Author of a book with the same title, Jeremy Rifkin, refers to it as the “Third Industrial Revolution”. It’s about a growing democratisation of

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the economy brought about by decentralised manufacturing processes driven by Internet technologies and smart software organised around lateral networks of interest.

At the same time, a report in The Economist argues that smart software and new materials, such as carbon fibre, are changing the way things are being manufactured in the first world. Whereas “identical products” rolled off factory assembly lines in the 20th century, the hallmark of the 21st century’s third industrial revolution is “mass customisation”.

According to The Economist, smaller numbers of tailor-made products are being produced in distributed artisanal industries staffed by a few highly skilled people, such as engineers, IT specialists, designers, and logistics experts using clean manufacturing technologies such as 3D printers.

It’s a decentralised manufacturing environment that is becoming smaller, smarter and more sustainable.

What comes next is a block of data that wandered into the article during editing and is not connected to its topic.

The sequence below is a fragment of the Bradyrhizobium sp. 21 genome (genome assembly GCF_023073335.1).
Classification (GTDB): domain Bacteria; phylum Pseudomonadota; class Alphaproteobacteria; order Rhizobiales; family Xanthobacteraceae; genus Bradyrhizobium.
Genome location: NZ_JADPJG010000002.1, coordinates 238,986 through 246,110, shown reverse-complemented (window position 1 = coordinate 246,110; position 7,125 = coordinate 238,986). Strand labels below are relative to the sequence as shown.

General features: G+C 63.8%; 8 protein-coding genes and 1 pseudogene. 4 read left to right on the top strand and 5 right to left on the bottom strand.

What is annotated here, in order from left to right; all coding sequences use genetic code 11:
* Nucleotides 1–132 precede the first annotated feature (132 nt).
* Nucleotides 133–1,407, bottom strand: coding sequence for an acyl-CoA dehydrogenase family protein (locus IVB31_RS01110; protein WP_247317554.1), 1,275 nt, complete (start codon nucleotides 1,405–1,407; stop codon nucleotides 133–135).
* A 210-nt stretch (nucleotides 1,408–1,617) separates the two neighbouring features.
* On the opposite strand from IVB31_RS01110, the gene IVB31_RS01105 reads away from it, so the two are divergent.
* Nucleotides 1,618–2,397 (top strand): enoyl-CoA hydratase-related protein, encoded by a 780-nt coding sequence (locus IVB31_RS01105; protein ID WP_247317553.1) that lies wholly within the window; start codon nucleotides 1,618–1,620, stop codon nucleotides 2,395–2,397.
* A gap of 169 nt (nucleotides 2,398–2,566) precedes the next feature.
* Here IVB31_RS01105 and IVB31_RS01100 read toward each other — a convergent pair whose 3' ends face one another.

As our world is changing, manufacturing jobs are moving away from the factory floor. The Economist indicates that repetitive low-wage and low-skilled jobs are unsuitable for the third industrial revolution. “Offshore production is increasingly moving back to rich countries not because Chinese wages are rising, but because companies now want to be closer to their customers so that they can respond more quickly to changes in demand,” the publication contends.

American entrepreneur, John B. Rogers describes this new industrial revolution as ecosystems developing around specialised entrepreneurial activities.

Add to this, the changing nature of human interaction. Facilitated by the social media technologies of the Internet, “collaboration” not consumption is the new order of the day. Designers and engineers work collaboratively with customers who make direct inputs towards the development of customised products in what is being described as the “Internet of things”. In this world, 3D printing is upheld as the new frontier for high-skilled clean tech manufacturing.